Smart Homes Are Not Yet Smart Enough
GfK´s forecast indicates that the market for smart devices, excluding smartphones and smart watches, will grow by estimated 9 percent globally this year, up from €122 billion to €133 billion.
Today, a large number of devices bought for our homes feature ‘smart and connected’ functionalities. In Europe for example, about 26 percent of the €255 billion spent on Technical Consumer Goods this year will be for smart appliances like Visual cameras, Air treatment, TVs, Audio home systems, Robotic vacuum cleaners, Smart LEDs.
The technology in the homes has experienced an unprecedented rate of change over the past decades, and it is not over. Penetration of smart devices ranges in households. Smart TVs accounted in the first half of 2019 for 80 percent of TVs purchased in Germany, UK, France, Italy, and Spain, while Robot vacuum cleaners for about 12 percent or 4 percent in the case of Dishwashers.
While the promise of a smart home resonates well with consumers in general, the present reality is a collection of isolated smart devices in our homes. Despite a solid, 42 percent value growth for Smart Appliances, and a value growth of 25 percent for Smart Energy and Lighting in first half of this year, the largest smart category of Smart Entertainment & Connectivity accounted for €6.3 billion turnover, despite showing a 0 percent annual growth in the January to June 2019 period in the five European markets (Germany, UK, France, Italy, and Spain).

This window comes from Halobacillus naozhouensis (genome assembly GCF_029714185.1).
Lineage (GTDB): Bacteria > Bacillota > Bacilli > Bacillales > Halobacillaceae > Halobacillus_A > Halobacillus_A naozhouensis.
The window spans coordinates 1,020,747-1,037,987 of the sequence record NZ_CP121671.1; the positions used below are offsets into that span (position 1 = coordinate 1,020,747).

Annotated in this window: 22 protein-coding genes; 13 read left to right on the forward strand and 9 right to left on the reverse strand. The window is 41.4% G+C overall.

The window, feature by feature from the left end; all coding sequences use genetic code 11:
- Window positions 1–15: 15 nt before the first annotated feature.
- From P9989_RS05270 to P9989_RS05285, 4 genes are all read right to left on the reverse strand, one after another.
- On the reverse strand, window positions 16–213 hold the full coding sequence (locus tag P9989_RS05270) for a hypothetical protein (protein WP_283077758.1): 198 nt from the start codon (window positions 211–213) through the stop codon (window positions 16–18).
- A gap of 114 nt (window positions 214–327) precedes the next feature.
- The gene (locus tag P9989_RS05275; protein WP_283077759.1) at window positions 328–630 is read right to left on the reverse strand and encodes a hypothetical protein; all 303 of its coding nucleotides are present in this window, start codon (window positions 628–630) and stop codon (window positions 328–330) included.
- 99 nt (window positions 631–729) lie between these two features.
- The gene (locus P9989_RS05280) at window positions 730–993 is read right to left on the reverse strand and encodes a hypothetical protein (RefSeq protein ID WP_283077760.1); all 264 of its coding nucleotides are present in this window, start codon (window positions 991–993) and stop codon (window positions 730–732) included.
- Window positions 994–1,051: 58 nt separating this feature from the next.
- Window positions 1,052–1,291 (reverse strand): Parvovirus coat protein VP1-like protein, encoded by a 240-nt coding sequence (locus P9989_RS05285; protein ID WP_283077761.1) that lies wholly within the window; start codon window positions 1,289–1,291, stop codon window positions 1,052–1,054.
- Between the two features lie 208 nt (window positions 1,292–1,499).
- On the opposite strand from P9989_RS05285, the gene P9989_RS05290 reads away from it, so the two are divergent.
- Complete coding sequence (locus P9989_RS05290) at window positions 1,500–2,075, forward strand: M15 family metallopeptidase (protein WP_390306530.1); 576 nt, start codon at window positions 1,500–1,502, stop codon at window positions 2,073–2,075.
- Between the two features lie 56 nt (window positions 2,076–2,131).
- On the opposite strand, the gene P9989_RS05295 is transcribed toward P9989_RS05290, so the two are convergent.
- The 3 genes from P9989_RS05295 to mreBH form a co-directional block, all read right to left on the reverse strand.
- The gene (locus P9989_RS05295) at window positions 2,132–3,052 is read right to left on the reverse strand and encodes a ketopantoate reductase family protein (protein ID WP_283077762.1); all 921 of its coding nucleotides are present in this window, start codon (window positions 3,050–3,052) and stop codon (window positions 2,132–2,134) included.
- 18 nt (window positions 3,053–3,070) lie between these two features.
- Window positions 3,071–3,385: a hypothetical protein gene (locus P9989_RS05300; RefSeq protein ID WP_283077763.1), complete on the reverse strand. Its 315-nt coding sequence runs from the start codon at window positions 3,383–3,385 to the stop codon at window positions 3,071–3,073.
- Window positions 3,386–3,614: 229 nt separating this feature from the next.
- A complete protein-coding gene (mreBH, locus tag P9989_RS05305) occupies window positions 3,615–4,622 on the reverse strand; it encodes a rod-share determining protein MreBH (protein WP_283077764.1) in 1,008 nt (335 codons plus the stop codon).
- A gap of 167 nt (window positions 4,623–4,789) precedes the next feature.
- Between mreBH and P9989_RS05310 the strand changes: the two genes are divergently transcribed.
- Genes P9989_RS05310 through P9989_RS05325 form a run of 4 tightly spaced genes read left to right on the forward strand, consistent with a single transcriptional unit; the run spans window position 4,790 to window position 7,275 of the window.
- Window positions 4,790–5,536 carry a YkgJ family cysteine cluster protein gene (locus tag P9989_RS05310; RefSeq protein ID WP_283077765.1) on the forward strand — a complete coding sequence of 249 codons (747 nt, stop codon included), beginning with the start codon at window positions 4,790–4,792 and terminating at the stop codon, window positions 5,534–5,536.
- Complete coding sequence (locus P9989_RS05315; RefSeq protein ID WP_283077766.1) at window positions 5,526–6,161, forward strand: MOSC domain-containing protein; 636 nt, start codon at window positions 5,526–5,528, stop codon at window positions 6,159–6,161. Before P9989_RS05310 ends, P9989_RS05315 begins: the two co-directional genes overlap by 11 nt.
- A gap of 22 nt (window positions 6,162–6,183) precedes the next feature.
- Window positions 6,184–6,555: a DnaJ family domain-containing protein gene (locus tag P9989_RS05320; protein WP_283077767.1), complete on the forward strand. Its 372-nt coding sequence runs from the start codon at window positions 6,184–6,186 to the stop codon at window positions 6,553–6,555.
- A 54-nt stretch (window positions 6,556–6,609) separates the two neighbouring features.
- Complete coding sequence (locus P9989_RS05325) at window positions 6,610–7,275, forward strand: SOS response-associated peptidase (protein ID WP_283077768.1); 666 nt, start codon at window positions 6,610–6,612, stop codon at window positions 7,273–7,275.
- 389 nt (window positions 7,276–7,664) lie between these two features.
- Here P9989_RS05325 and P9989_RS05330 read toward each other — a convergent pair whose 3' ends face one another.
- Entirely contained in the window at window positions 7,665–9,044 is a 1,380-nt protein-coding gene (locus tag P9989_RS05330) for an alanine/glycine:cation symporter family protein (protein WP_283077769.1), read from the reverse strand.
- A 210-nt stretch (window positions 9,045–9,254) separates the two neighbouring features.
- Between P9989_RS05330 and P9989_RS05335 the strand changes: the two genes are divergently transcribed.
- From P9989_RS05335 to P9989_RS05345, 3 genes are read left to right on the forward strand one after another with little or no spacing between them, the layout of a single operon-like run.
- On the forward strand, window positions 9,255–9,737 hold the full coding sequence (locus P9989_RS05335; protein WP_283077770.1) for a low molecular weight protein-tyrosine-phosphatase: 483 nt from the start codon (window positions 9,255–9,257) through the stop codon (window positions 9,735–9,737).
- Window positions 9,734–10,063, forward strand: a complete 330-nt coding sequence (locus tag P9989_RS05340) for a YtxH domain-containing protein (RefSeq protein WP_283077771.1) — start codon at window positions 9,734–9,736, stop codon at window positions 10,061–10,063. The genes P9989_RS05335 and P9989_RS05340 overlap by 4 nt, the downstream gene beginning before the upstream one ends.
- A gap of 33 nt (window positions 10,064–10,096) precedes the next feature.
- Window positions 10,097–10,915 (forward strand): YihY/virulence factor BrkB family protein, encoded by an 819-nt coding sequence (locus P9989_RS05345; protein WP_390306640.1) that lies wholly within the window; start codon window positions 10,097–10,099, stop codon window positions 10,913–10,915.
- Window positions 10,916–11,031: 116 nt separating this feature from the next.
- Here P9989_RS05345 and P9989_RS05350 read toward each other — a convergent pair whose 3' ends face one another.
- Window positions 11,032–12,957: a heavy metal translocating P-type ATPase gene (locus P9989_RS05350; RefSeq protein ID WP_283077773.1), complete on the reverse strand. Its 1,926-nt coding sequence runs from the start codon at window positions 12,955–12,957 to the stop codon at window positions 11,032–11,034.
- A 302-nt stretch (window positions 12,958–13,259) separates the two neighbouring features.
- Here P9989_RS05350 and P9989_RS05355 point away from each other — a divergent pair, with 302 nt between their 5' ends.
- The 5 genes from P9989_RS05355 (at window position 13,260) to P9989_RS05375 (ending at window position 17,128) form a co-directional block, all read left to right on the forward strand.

As the first mover wave starts to tail off, the industry is looking for ways to renew demand and elevate smart home to the next level. First movers buy for very different reasons than the mass market with product coolness and trendiness both important ingredients. However, to take these smart solutions to mass market, other benefits like simplification, must be added to the list of advantages that smart home brings to consumers.
GfK Consumer research indicates that 53 percent of respondents would like optimized energy usage, 48 percent say ‘yes’ to remote home monitoring, and 41 percent would prefer their home appliances to communicate with each other. Consumers are prepared to pay a premium for solutions that simplify their lives and cater for their needs. They expect that smart and connected solutions will turn their homes to a more secure, healthier, efficient and automated place.
GfK Consumer Life research indicates that 24 percent of young family respondents like the idea of technology that ‘knows’ them and can make recommendations and take actions based on their preferences. That contrasts with 6 percent of older respondents who have perhaps a more cautious attitude towards technology. However, if their trust in technology and complexity concerns are addressed, silver surfers could also enjoy the Smart Health suite of solutions.